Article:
If the Product Rule lets us add two exponents together, the Quotient Rule would instead grant us the ability subtract two exponents. Consider this expression.
X6 / X3 = ?
Can you determine the result?
By this point, you might have understood that we can expand the bases to reveal their copies based on the value of each exponent.
X6 / X3 = XXXXXX / XXX
From here, we can erase three Xs from both the numerator and denominator of the fraction.
We can gather all of the steps together to see the full picture.
X6 / X3 = XXXXXX / XXX
Thus, X6/X3 equals X3. Or, we can also write it as X6/X3 equals X(6 - 3).
Once again, our work brings us to the second rule of exponents: the Quotient Rule.
Xa / Xb = X(a – b)
Identical to the Product Rule, the Quotient Rule can only work if all of the bases have the same value. In our case, the bases are the same variable of "X".
Our next topic looks at a base with a visible exponent raised to a certain power. Take a look at the equation below.
Can you determine how many Xs that is?
If it's too confusing, let's break it down into a more tangible form.
(X3)4 = (XXX)4
First, we expand the exponent inside the parentheses. This way, we can assign the outer exponent of "4" into each X.
(XXX)4 = (X4) (X4) (X4)
Finally, using the Product Rule, let's combine the exponents into one.
(X3)4 = (XXX)4
= (X4) (X4) (X4)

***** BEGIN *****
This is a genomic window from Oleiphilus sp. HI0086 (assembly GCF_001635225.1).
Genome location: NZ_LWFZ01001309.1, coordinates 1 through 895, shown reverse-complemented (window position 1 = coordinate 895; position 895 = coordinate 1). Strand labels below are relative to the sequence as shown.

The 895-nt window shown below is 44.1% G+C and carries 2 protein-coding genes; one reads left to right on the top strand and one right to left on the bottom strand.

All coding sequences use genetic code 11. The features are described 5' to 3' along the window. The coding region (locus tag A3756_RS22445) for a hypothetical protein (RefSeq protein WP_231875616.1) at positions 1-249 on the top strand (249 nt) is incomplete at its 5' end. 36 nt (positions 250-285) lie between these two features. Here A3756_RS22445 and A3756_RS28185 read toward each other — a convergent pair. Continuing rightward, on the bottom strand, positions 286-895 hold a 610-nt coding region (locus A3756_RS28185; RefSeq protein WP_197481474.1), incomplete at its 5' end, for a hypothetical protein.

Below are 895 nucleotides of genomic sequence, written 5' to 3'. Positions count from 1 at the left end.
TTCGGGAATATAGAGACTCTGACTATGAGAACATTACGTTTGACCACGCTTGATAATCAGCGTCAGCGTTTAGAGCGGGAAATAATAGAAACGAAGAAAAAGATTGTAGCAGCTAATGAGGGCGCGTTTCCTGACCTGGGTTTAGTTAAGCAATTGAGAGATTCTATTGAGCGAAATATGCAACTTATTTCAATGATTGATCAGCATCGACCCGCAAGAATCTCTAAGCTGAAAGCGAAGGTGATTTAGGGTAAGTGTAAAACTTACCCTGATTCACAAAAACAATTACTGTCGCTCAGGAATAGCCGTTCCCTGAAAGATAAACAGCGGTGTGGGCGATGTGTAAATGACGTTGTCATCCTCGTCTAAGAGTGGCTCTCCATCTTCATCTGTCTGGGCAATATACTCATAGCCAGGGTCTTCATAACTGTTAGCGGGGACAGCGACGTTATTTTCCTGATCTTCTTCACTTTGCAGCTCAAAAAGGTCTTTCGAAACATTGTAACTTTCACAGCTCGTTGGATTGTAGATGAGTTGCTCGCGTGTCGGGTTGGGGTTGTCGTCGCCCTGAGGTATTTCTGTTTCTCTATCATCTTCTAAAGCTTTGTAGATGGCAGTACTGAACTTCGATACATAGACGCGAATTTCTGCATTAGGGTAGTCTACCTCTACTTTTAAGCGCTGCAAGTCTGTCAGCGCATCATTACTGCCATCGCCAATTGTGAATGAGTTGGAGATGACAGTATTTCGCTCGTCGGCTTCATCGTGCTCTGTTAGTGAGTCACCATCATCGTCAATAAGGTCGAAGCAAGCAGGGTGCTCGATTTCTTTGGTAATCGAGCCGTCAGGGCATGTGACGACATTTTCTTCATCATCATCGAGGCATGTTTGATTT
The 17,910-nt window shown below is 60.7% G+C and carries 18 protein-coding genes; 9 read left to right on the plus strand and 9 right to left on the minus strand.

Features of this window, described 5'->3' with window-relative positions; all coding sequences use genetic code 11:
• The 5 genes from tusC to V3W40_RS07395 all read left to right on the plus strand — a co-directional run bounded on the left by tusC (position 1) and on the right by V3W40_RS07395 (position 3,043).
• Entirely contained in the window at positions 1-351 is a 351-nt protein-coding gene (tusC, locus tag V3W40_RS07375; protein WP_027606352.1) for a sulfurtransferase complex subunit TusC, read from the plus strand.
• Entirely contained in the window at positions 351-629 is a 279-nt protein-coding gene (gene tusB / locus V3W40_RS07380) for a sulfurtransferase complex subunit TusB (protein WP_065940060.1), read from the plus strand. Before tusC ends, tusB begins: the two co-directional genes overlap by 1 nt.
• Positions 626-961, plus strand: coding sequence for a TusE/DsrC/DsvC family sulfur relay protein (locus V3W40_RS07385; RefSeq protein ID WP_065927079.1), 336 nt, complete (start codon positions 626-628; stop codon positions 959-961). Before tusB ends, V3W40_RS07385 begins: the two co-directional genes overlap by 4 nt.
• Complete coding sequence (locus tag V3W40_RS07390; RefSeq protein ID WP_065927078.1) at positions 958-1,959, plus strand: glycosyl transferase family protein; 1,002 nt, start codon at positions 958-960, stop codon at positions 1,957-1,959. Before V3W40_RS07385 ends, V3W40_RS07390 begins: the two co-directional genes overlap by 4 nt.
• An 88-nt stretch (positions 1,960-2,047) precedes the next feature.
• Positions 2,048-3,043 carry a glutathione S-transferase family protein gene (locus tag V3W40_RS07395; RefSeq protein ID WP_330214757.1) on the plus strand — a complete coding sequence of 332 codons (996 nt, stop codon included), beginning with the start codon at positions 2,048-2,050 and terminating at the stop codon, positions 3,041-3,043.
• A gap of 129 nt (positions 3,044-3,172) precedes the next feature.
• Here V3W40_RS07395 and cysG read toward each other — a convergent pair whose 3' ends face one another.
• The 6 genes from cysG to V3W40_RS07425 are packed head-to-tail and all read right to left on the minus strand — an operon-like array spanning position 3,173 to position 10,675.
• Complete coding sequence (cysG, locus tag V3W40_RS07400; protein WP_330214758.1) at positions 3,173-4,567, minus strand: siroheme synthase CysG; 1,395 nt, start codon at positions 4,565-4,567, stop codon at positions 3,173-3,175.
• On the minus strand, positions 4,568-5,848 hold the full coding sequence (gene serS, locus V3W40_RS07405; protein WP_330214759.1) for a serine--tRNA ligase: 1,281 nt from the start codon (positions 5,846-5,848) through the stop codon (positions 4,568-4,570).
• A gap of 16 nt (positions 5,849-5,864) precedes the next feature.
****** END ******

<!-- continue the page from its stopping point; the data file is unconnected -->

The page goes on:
= X(4 + 4 + 4)
Thus, we can determine that (X3)4 equals X12. Writing it another way, we can see that (X3)4 equals to X(3 x 4)
Thanks to the calculation above, we can familiarize ourselves with the third essential rule of exponents: the Power Rule.
(Xa)b = X(ab)
More Examples with Power Rule
Let's have a look at a more complicated example.
Can you simplify this?
First, remember that all bases have different variables so we can't add exponents together using the Product Rule.
In that case, using the Power Rule, we can instead multiply the inner exponents with the outer exponent. With this method, we can easily and quickly see the result.
(x5 y9 z2)3 = (x(5 x 3)) (y(9 x 3)) (z(2 x 3))
= x15 y27 z6
Before we dive into the Zero rule, consider the expression below.
X4 / X4 = ?
At a single glance, we can see that both the numerator and denominator are the same value. The division of anything with the same value equals 1. Thus, the result of the equation is 1.
X4 / X4 = 1
With that said, do you remember the Quotient Rule? The rule states that we can subtract two exponents if two powers with the same bases are divided.
X4 / X4 = X(4 -4)
This calculation brings us to the Zero Rule.
X0 = 1
X ≠ 0
The condition of X ≠ 0 is there since 0 divided by 0 is undefined. Additionally, our previous calculation is only valid if X is not 0.
Even exponents may come in a negative form. Despite how it sounds, however, it's not a super complicated concept. It only means that the base should be on the opposite side of the fraction line. Take a look at the example below.
X-3 = 1 / X3
As you can see, we flip the base from the numerator position to the denominator or vice versa to turn a negative exponent into a positive one.
With this knowledge, can you solve this equation?
2x-3 / x-5 = ?
Take it slow and keep in mind that we only need to reverse the position of the base.
2x-3 / x-5 = 2x5 / x3
We do not flip the number "2" because it has the power of 1.
When working with exponent problems, you might have different sequences or steps compared to other people. This is fine. Math is pretty flexible, so you don't have to force yourself to use the same steps to solve problems, as long as your answer is correct.